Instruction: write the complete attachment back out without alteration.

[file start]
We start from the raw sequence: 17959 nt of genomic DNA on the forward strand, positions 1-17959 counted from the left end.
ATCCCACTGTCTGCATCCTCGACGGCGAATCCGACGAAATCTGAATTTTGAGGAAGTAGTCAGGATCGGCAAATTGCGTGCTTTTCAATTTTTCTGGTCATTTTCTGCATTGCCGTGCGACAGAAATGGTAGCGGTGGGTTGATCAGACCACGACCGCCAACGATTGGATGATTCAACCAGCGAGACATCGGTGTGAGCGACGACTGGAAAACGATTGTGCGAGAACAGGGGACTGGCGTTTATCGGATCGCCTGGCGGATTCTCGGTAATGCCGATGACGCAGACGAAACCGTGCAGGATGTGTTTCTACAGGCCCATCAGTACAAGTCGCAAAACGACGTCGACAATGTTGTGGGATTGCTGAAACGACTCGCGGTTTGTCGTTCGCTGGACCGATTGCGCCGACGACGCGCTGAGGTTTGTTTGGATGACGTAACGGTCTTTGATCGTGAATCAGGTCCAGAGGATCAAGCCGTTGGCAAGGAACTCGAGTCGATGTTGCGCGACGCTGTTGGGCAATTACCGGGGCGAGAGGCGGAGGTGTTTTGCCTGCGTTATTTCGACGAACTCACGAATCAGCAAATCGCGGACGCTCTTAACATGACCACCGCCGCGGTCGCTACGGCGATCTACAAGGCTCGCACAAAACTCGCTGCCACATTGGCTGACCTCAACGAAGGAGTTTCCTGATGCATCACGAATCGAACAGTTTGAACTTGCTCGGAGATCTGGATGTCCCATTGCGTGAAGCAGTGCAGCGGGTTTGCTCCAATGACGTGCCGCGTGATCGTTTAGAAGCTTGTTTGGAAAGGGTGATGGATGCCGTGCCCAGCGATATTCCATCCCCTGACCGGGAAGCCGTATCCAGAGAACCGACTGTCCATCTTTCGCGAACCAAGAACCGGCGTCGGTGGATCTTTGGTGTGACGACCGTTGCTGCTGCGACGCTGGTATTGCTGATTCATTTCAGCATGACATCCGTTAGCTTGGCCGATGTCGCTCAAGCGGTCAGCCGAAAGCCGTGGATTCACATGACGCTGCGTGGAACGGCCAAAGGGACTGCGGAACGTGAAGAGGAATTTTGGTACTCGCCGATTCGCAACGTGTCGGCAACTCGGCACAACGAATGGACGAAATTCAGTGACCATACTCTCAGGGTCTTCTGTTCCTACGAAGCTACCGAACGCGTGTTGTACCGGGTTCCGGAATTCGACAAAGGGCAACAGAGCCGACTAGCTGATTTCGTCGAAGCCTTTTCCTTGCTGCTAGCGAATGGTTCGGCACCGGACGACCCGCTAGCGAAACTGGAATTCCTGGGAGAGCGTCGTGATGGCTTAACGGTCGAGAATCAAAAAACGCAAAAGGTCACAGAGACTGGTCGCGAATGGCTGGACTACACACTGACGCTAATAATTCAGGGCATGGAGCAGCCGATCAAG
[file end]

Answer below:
We start from the raw sequence: 17959 nt of genomic DNA on the forward strand, positions 1-17959 counted from the left end.
ATCCCACTGTCTGCATCCTCGACGGCGAATCCGACGAAATCTGAATTTTGAGGAAGTAGTCAGGATCGGCAAATTGCGTGCTTTTCAATTTTTCTGGTCATTTTCTGCATTGCCGTGCGACAGAAATGGTAGCGGTGGGTTGATCAGACCACGACCGCCAACGATTGGATGATTCAACCAGCGAGACATCGGTGTGAGCGACGACTGGAAAACGATTGTGCGAGAACAGGGGACTGGCGTTTATCGGATCGCCTGGCGGATTCTCGGTAATGCCGATGACGCAGACGAAACCGTGCAGGATGTGTTTCTACAGGCCCATCAGTACAAGTCGCAAAACGACGTCGACAATGTTGTGGGATTGCTGAAACGACTCGCGGTTTGTCGTTCGCTGGACCGATTGCGCCGACGACGCGCTGAGGTTTGTTTGGATGACGTAACGGTCTTTGATCGTGAATCAGGTCCAGAGGATCAAGCCGTTGGCAAGGAACTCGAGTCGATGTTGCGCGACGCTGTTGGGCAATTACCGGGGCGAGAGGCGGAGGTGTTTTGCCTGCGTTATTTCGACGAACTCACGAATCAGCAAATCGCGGACGCTCTTAACATGACCACCGCCGCGGTCGCTACGGCGATCTACAAGGCTCGCACAAAACTCGCTGCCACATTGGCTGACCTCAACGAAGGAGTTTCCTGATGCATCACGAATCGAACAGTTTGAACTTGCTCGGAGATCTGGATGTCCCATTGCGTGAAGCAGTGCAGCGGGTTTGCTCCAATGACGTGCCGCGTGATCGTTTAGAAGCTTGTTTGGAAAGGGTGATGGATGCCGTGCCCAGCGATATTCCATCCCCTGACCGGGAAGCCGTATCCAGAGAACCGACTGTCCATCTTTCGCGAACCAAGAACCGGCGTCGGTGGATCTTTGGTGTGACGACCGTTGCTGCTGCGACGCTGGTATTGCTGATTCATTTCAGCATGACATCCGTTAGCTTGGCCGATGTCGCTCAAGCGGTCAGCCGAAAGCCGTGGATTCACATGACGCTGCGTGGAACGGCCAAAGGGACTGCGGAACGTGAAGAGGAATTTTGGTACTCGCCGATTCGCAACGTGTCGGCAACTCGGCACAACGAATGGACGAAATTCAGTGACCATACTCTCAGGGTCTTCTGTTCCTACGAAGCTACCGAACGCGTGTTGTACCGGGTTCCGGAATTCGACAAAGGGCAACAGAGCCGACTAGCTGATTTCGTCGAAGCCTTTTCCTTGCTGCTAGCGAATGGTTCGGCACCGGACGACCCGCTAGCGAAACTGGAATTCCTGGGAGAGCGTCGTGATGGCTTAACGGTCGAGAATCAAAAAACGCAAAAGGTCACAGAGACTGGTCGCGAATGGCTGGACTACACACTGACGCTAATAATTCAGGGCATGGAGCAGCCGATCAAG